Staff Photographer Brooke McNeely Galligan - Jerry Harvey explains the numerous roles bee play within a hive. As many as 60,000 to 80,000 bees live in a single hive. A single bee only produces 1/12 of a teaspoon of honey in its lifetime.

Jerry pulls another bee-covered frame where bees are feeding larvae, making wax caps that will cocoon the larvae until they’re born, or cleaning and readying spots for new eggs to be laid. Within a minute or two of inspecting one of the frames, a new bee is born; he literally pushes up through a wax capping and gets to work.

In just a couple of weeks, the Harveys will harvest their honey. Melissa said they harvest their honey just once in the summer in the first week or so in July, although she said some beekeepers also collect honey a second time in August.

In a single day, that Jerry calls “a very long day”, the Harveys will empty the summer work of their bees from the hives. Melissa says each drop of honey represents the life work of a single bee. Each bee only produces one twelfth of a teaspoon of honey in its lifetime.

To harvest the honey, the Harveys will need to convince the bees to leave the hive and will employ the gentle encouragement of a leaf-blower to do so. They then begin removing frames from each of the heavy-honey supers. The wax cappings on each side of the frame are cut with a hot knife and then the frames are placed two at a time into a hand-cranked spinner to spin the honey from the frame. The honey is emptied into a five gallon bucket and strained before it is placed into jars. It’s not high-tech, but it is hard work.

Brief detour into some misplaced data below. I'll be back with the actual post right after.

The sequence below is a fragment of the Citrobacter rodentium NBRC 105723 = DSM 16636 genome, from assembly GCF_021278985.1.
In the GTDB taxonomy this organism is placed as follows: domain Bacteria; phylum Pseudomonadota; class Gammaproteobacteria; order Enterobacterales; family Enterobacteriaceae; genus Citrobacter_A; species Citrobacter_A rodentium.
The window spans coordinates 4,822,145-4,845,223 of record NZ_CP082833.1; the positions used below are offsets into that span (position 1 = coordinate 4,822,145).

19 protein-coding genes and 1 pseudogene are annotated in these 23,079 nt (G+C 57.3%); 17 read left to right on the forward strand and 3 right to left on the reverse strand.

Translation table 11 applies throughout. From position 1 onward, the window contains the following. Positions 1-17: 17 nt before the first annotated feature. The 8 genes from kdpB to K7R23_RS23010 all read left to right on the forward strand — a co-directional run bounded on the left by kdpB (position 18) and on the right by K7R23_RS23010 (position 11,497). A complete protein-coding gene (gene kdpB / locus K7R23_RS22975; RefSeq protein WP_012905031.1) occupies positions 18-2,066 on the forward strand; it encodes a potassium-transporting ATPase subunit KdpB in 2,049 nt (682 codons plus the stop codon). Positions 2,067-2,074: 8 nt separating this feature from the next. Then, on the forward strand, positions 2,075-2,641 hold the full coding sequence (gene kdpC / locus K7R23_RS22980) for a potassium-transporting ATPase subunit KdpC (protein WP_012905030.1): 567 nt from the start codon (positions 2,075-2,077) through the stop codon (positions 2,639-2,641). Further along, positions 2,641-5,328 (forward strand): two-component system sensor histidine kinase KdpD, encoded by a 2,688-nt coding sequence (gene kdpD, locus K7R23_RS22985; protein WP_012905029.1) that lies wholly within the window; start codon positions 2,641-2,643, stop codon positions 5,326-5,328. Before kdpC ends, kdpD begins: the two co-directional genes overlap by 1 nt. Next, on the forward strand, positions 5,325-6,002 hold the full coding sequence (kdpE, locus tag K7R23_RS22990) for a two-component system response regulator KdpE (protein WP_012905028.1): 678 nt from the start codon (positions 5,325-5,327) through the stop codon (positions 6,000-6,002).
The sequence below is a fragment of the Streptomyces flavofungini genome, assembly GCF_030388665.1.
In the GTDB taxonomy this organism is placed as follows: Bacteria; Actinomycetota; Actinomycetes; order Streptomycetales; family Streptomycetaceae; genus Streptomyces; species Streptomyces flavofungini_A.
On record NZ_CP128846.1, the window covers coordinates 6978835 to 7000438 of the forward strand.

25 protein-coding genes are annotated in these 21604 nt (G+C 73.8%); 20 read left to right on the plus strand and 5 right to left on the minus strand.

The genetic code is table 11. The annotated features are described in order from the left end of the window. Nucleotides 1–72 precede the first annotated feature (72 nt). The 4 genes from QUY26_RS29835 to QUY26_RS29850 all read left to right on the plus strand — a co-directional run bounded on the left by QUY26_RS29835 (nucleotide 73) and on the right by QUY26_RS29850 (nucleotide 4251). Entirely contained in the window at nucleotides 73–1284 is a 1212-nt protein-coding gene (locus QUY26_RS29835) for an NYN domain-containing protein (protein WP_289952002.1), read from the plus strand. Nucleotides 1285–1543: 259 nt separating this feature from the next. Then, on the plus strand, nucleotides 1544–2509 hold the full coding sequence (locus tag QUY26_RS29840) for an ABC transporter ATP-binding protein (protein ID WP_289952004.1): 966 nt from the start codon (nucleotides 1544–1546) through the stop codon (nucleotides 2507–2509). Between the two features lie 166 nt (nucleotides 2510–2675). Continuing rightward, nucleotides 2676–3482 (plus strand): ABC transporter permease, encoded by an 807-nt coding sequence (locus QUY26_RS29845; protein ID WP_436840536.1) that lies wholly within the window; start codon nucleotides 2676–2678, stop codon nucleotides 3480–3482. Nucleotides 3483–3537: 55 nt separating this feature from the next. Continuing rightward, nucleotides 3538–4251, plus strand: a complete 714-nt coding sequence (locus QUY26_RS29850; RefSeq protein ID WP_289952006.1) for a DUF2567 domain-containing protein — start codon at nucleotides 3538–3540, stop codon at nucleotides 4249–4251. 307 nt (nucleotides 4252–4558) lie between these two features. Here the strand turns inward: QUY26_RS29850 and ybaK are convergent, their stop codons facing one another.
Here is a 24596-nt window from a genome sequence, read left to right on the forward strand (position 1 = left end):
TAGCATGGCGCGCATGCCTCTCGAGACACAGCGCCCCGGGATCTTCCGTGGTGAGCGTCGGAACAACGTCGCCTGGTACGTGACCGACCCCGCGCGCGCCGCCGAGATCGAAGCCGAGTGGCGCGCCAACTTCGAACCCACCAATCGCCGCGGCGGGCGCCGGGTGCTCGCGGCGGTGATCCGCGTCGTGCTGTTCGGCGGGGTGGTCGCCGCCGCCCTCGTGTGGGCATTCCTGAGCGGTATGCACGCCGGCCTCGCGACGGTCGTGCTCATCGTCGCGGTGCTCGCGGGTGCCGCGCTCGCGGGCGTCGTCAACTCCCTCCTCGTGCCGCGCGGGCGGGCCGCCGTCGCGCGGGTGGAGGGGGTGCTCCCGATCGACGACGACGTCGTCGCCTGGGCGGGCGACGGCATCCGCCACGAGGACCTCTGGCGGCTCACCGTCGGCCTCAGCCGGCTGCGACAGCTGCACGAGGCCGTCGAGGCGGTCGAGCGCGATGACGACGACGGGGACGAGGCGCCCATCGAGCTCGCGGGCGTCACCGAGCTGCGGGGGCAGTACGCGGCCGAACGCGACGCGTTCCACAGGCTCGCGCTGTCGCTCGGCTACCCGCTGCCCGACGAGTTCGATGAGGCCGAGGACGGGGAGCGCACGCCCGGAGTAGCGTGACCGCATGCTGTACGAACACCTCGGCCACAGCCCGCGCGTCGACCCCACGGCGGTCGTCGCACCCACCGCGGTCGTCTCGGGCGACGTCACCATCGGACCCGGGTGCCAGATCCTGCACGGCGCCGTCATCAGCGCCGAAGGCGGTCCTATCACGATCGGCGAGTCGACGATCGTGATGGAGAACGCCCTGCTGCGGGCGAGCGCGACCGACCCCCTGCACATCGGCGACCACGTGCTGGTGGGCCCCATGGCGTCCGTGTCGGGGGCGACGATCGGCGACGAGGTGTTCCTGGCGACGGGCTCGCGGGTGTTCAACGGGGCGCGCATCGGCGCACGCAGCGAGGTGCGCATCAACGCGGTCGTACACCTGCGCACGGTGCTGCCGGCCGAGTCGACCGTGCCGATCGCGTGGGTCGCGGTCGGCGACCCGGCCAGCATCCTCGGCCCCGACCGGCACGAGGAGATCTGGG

The Harveys will sell their honey at the Winslow Farmers Market – and between those friends already on a list and what they sell at the market – it’s all gone in a week. Oddly enough, it’s not the money or the honey that interests the Harveys; they’re fascinated by the secret lives of bees.
“Once you get into it, it’s so amazing, you just want to know more,” said Melissa, who describes their hobby as addicting.

Melissa originally became interested in beekeeping because she wanted to make mead for winemaking using honey. She laughs as she recalls this because despite being a beekeeper since 2005, she has yet to make a batch of mead or wine. She said she saw an ad in a shopper for a beekeeping class and has been hooked ever since. Jerry got a package deal when he married Melissa; she moved her bees with her.

The Harveys say they spend several hours a month tending to their hives. But much of the time they spend dedicated to bees has little to do with their own hives. Like the bees themselves, beekeepers are collaborators and the secrets of the trade are passed through mentoring.

“The best way to learn … is when I’m in a box watching someone else do it,” Jerry said.

The couple is currently mentoring a new backyard beekeeper off Hwy. 170. Both are active members of the Northwest Arkansas Beekeepers Association; Melissa has served as its Secretary-Treasurer for a number of years.

“There are very few in the area that we don’t know in some fashion,” Jerry said, referring to his fellow beekeepers.

Melissa says beekeeping is not a hobby you can really start on your own, although she says some people do. If you’re interested in backyard beekeeping, the Northwest Arkansas Beekeepers Association offers a class through the Washington County Extension office each spring and part of that is finding a mentor to coach you through the many nuances of beekeeping. The organization also meets at the county extension offices on the second Monday of every month at 7 p.m.

Jerry estimates it costs about $500 to get a backyard beekeeping operation set up, which includes two colonies of bees. Melissa adds that while the initial investment is a bit hefty, the equipment should last for 20 years if cared for properly.